Motherhood is a special feeling, but along with the joy of bringing light to a new life comes a barrage of emotions. The mixed bag of feelings can be overpowering at times, thereby making the life of a mother go haywire at times. More often than once, mothers, the primary caretakers of the child, do not prioritize their mental and physical well-being. It happens so because of the absence of their precious self-care time that included activities that they liked to indulge in before motherhood. And so, the mental health of mothers matters.
There could be a lot of reasons behind mothers not prioritizing their mental health. The first one being a simple lack of awareness. Mental health issues of mothers often do not have a face. A mother can be depressed, anxious and yet be clueless of all the signs that depict that she is undergoing a breakdown.
It could partly be due to lack of knowledge and discussion in the family as well educational orientations in schools and colleges. The stigma attached to mental health of mothers along with family pressure becomes a barrier to discussion of her problems. Pertaining to the caregiver, nurturer image that mothers ought to live up to, they think of themselves as a role model for their child. In such cases, the vulnerable mothers, who need empathy and a lending ear for themselves, often suffer from mom guilt for not living up to the expectations.
Postpartum depression in a mother can alter a child’s experience of the world, both internally and externally. There is a marked difference in the way a mother interacts with her children when depressed and this can hugely impact a child’s development.
In some societies, where discussing mental health is a taboo, it becomes hard for mothers to accept or express the need to seek help in raising kids. According to experts, alerting the mothers to not suppress feelings that might be detrimental to their mental health and giving an outlet for their emotions, is extremely important.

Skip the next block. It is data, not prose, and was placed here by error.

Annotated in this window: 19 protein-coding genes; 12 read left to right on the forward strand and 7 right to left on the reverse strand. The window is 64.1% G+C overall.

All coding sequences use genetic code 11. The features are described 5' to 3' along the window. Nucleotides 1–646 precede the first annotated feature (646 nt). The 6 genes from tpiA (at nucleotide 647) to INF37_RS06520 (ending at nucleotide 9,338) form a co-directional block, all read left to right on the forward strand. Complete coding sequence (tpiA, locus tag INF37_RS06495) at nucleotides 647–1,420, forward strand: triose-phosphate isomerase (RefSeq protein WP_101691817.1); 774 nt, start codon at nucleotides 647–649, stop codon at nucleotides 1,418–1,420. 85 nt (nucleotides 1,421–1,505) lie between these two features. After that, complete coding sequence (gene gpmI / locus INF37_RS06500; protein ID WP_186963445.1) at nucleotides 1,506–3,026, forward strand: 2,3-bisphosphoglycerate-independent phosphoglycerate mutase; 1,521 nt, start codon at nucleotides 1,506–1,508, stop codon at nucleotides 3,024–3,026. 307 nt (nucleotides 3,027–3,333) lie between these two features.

Taking time for your own interests should not result in guilt, which is often the case with mothers. When you make time for yourself and fulfill your needs, then only you can look after everyone else; your children, your partner, and your work. Mothers need to realize that they can’t care for others if they don’t give love and care to themselves first.
Working mothers are often expected to work like they don’t have children and raise children as if they don’t work. This impossible situation is the root of gender inequalities in the workplace, according to two studies in Washington University. The research papers, published separately, demonstrate how inflexible schedules and biased hiring practices, combined with gendered cultural norms around bread-winning and care-giving, lead to discrimination against mothers and perpetuate existing gender inequalities in the workplace.
The researchers found that women who worked in occupations with higher shares of working hours per week, and occupations that paid higher wage premiums for longer hours prior to their first child birth, were significantly less likely to be employed post-birth. They found no similar relationship between inflexible work hours and employment for fathers or childless women.
The probability of mothers working post-birth depended strongly on their pre-birth occupation. Among women in flexible occupations — defined as those that were 1 standard deviation below average in occupational work hour inflexibility — an estimated 79.2 percent of women continued working post-birth. In contrast, only 67.6 percent of women in inflexible occupations – those that were 1 standard deviation below average in occupational work hour inflexibility – continued working post-birth.
Social conditioning entails that the woman puts home before career even though no expense has been spared in her education and upbringing towards being independent. The equation in a household, where both partners are employed, changes with the arrival of a child. Maternal instinct ensures that in the initial crucial weeks; the baby is mostly, if not entirely, in the mother’s care. During this period, mother-child bonding becomes very strong and sees many women happily opting out of pursuing a career.
In families, where both the mother and father are equally involved in child rearing, the woman is able to experience less guilt and more satisfaction while being a working mother. Mutual understanding between spouses ensures that along with bringing in the income, both parents not only share the responsibilities of childcare and the immense fulfillment that comes with it, but also continue to enjoy each other’s company as partners.
In conclusion, maternal mental health deserves full attention of stakeholders involved, from health officials, lawmakers, and health care providers to employers and families. Its challenges are treatable but require awareness and collaborative coordination that promotes education and support for mothers. By figuring out the emotional and psychological needs of the mother into the scope of early family pediatric visits, this support has a greater chance of coming on time and in the manner that best serves the entire family and in solidifying the foundational fabric of society as a whole.
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